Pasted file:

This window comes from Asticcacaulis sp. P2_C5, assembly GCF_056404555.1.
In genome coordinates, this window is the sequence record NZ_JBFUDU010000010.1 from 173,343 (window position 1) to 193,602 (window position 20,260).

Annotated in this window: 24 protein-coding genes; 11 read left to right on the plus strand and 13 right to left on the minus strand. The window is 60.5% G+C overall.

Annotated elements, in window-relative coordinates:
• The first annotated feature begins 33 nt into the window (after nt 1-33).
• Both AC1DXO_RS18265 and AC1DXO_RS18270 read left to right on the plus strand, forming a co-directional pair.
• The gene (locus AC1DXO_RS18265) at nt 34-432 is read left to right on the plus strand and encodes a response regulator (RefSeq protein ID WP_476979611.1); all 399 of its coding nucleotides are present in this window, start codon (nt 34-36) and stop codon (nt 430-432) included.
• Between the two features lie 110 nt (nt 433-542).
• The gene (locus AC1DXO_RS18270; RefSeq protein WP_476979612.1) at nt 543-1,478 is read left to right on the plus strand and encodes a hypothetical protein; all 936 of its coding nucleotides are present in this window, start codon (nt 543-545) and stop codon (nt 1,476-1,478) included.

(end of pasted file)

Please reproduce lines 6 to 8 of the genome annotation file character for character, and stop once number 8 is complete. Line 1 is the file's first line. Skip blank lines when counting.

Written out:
• Both AC1DXO_RS18265 and AC1DXO_RS18270 read left to right on the plus strand, forming a co-directional pair.
• The gene (locus AC1DXO_RS18265) at nt 34-432 is read left to right on the plus strand and encodes a response regulator (RefSeq protein ID WP_476979611.1); all 399 of its coding nucleotides are present in this window, start codon (nt 34-36) and stop codon (nt 430-432) included.
• Between the two features lie 110 nt (nt 433-542).